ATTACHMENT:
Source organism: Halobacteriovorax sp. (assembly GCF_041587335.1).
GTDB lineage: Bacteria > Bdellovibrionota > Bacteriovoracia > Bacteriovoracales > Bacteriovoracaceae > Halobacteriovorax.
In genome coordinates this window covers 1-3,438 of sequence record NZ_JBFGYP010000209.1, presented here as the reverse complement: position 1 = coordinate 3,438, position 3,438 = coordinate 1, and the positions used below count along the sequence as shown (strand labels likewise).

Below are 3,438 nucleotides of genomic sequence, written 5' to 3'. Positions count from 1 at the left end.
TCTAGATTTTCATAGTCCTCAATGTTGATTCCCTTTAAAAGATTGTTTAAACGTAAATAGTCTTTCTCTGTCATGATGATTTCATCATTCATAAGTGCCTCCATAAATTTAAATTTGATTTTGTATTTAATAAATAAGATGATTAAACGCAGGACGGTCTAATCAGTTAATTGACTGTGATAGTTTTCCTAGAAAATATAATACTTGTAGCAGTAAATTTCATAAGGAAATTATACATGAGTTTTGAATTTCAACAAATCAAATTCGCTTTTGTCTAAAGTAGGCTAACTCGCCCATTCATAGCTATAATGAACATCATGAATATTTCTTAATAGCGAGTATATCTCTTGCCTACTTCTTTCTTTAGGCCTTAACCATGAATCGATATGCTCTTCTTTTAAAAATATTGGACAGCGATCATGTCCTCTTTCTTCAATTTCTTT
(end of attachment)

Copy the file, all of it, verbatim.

Source organism: Halobacteriovorax sp. (assembly GCF_041587335.1).
GTDB lineage: Bacteria > Bdellovibrionota > Bacteriovoracia > Bacteriovoracales > Bacteriovoracaceae > Halobacteriovorax.
In genome coordinates this window covers 1-3,438 of sequence record NZ_JBFGYP010000209.1, presented here as the reverse complement: position 1 = coordinate 3,438, position 3,438 = coordinate 1, and the positions used below count along the sequence as shown (strand labels likewise).

Below are 3,438 nucleotides of genomic sequence, written 5' to 3'. Positions count from 1 at the left end.
TCTAGATTTTCATAGTCCTCAATGTTGATTCCCTTTAAAAGATTGTTTAAACGTAAATAGTCTTTCTCTGTCATGATGATTTCATCATTCATAAGTGCCTCCATAAATTTAAATTTGATTTTGTATTTAATAAATAAGATGATTAAACGCAGGACGGTCTAATCAGTTAATTGACTGTGATAGTTTTCCTAGAAAATATAATACTTGTAGCAGTAAATTTCATAAGGAAATTATACATGAGTTTTGAATTTCAACAAATCAAATTCGCTTTTGTCTAAAGTAGGCTAACTCGCCCATTCATAGCTATAATGAACATCATGAATATTTCTTAATAGCGAGTATATCTCTTGCCTACTTCTTTCTTTAGGCCTTAACCATGAATCGATATGCTCTTCTTTTAAAAATATTGGACAGCGATCATGTCCTCTTTCTTCAATTTCTTT